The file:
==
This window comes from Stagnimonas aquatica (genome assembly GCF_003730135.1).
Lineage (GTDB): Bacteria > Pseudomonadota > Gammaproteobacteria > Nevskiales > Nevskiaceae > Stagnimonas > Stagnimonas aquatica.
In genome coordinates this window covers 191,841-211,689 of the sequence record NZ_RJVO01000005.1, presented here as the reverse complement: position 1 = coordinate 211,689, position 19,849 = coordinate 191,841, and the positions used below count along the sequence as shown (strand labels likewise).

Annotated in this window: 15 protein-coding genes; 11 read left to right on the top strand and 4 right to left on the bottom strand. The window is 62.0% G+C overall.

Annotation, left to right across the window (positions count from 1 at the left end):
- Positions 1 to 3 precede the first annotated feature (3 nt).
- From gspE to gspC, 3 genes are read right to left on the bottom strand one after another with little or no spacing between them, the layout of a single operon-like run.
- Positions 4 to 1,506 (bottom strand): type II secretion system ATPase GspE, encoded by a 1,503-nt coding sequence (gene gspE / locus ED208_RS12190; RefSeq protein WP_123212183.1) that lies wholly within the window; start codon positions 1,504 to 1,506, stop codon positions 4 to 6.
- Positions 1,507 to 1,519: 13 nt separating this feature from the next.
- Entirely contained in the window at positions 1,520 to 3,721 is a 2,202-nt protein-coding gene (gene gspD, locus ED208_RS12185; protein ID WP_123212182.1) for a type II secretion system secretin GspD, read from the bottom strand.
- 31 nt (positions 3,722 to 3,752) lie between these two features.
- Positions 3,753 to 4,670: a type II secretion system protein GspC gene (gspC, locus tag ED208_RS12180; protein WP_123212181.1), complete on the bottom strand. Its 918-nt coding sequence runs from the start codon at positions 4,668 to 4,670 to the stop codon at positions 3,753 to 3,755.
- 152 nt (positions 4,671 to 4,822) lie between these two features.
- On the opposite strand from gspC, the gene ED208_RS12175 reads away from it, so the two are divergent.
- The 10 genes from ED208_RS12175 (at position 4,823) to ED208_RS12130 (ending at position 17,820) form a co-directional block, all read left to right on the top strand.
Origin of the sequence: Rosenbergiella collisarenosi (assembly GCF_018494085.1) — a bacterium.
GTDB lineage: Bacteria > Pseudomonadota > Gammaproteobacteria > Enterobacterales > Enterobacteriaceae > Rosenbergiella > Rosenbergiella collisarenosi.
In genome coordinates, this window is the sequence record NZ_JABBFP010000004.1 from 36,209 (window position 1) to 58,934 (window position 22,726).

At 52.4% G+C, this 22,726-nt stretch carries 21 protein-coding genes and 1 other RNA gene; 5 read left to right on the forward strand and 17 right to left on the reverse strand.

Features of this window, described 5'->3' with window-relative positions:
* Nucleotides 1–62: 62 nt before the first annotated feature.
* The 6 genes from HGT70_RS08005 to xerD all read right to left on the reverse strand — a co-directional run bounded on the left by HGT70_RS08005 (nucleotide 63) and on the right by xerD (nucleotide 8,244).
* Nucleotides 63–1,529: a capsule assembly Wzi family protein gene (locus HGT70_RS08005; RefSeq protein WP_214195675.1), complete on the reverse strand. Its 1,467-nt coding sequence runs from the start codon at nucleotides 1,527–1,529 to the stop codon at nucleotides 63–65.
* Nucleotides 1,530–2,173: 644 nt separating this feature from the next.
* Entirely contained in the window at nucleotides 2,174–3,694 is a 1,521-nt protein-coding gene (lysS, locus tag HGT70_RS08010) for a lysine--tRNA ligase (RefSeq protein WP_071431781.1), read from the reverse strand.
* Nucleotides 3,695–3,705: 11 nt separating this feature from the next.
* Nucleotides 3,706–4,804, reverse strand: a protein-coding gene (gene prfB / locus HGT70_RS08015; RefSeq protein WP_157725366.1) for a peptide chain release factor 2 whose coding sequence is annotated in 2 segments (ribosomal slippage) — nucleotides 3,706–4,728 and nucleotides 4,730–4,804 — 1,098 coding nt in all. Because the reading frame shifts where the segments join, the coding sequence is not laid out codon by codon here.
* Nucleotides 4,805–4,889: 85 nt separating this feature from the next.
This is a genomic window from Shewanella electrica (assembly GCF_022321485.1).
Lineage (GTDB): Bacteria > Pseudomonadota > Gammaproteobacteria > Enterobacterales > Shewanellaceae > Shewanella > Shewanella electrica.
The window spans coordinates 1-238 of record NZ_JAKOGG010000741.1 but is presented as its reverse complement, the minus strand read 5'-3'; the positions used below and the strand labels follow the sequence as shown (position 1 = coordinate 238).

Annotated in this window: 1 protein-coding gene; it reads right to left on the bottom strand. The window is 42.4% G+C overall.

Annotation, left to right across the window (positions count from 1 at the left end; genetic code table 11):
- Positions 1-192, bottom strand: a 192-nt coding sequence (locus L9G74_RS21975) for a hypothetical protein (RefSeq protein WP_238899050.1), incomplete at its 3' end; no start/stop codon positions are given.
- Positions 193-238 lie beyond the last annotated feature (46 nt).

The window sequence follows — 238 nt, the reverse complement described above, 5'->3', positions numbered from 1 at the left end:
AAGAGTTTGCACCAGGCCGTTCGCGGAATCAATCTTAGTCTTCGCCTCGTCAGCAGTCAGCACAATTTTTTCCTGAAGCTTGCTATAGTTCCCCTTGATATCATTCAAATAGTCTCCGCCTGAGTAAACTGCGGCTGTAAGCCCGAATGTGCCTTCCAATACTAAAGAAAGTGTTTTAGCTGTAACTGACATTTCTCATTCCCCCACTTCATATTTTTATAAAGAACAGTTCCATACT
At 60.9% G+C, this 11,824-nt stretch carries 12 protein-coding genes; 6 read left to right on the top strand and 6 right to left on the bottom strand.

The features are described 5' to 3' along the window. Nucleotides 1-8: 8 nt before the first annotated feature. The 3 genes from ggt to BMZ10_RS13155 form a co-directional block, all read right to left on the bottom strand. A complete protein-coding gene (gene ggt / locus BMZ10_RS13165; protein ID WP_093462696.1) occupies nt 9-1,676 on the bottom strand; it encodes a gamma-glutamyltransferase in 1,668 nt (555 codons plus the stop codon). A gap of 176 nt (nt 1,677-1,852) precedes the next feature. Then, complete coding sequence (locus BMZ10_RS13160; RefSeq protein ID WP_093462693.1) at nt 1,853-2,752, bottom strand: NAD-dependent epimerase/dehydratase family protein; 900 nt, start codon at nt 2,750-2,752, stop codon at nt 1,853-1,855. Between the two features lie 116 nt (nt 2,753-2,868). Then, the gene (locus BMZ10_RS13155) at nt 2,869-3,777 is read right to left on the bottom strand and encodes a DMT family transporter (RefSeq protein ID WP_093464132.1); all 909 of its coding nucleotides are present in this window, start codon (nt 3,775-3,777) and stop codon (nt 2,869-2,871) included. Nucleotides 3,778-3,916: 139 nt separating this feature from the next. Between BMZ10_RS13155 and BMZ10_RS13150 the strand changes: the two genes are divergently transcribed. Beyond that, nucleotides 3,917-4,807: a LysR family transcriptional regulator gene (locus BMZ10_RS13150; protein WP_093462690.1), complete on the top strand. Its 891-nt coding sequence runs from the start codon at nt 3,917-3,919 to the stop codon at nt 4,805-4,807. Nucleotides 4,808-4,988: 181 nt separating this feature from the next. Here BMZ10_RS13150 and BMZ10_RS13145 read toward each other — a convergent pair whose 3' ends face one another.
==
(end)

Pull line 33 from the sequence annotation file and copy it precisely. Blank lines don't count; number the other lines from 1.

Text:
Annotation, left to right across the window (positions count from 1 at the left end; genetic code table 11):